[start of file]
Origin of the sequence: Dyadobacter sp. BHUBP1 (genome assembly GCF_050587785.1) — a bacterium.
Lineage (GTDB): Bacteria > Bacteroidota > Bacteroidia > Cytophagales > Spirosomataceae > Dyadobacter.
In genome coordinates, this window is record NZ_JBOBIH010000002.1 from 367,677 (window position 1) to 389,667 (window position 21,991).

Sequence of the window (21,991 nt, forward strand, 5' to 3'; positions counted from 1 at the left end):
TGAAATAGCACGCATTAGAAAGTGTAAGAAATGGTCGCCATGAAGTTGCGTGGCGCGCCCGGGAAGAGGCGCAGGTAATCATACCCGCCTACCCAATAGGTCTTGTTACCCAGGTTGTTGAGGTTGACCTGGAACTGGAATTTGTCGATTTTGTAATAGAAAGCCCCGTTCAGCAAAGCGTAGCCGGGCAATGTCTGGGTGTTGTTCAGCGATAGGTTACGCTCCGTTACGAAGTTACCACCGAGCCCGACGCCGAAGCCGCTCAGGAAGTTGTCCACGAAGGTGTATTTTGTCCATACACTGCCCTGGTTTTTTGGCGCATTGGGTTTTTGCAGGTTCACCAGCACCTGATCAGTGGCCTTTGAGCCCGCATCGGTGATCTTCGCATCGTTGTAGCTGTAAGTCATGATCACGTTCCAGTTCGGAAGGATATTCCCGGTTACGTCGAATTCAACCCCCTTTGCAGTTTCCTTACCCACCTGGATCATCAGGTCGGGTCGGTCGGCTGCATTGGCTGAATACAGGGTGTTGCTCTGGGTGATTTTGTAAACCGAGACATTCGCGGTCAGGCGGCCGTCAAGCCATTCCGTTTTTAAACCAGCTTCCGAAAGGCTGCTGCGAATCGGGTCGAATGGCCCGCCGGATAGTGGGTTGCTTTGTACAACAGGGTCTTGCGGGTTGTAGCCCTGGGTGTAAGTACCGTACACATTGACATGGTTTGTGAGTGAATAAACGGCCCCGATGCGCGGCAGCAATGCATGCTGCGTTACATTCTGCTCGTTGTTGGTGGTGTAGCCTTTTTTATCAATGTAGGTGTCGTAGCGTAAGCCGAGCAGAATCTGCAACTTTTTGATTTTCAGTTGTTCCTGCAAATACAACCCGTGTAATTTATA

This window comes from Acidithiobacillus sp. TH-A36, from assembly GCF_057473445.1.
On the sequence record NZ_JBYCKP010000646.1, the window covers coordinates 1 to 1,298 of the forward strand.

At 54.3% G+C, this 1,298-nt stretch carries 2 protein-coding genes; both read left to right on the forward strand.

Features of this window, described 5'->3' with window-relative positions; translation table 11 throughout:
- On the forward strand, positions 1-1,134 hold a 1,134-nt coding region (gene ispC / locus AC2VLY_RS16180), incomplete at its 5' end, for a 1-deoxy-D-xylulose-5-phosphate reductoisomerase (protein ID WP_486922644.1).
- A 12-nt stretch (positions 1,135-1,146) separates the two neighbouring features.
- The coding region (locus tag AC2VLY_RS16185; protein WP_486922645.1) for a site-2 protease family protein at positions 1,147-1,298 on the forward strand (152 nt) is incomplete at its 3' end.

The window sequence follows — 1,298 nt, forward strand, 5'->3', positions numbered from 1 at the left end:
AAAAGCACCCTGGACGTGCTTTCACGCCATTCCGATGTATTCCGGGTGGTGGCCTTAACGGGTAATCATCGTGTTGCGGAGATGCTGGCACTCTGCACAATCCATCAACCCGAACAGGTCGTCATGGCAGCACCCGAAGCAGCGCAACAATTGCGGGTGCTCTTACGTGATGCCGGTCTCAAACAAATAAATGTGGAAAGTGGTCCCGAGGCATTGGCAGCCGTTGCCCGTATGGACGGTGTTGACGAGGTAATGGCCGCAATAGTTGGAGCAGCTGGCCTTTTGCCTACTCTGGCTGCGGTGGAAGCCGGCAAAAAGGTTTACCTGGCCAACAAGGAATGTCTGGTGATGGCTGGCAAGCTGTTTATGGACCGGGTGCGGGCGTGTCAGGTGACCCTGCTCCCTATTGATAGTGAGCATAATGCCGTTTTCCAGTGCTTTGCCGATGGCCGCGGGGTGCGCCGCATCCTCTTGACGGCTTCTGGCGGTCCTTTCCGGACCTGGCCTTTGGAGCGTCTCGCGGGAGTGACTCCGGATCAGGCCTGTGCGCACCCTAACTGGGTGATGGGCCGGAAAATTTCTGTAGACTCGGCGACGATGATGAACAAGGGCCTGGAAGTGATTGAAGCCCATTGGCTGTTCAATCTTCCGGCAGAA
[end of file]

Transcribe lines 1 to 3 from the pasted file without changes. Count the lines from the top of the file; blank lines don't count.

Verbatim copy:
Origin of the sequence: Dyadobacter sp. BHUBP1 (genome assembly GCF_050587785.1) — a bacterium.
Lineage (GTDB): Bacteria > Bacteroidota > Bacteroidia > Cytophagales > Spirosomataceae > Dyadobacter.
In genome coordinates, this window is record NZ_JBOBIH010000002.1 from 367,677 (window position 1) to 389,667 (window position 21,991).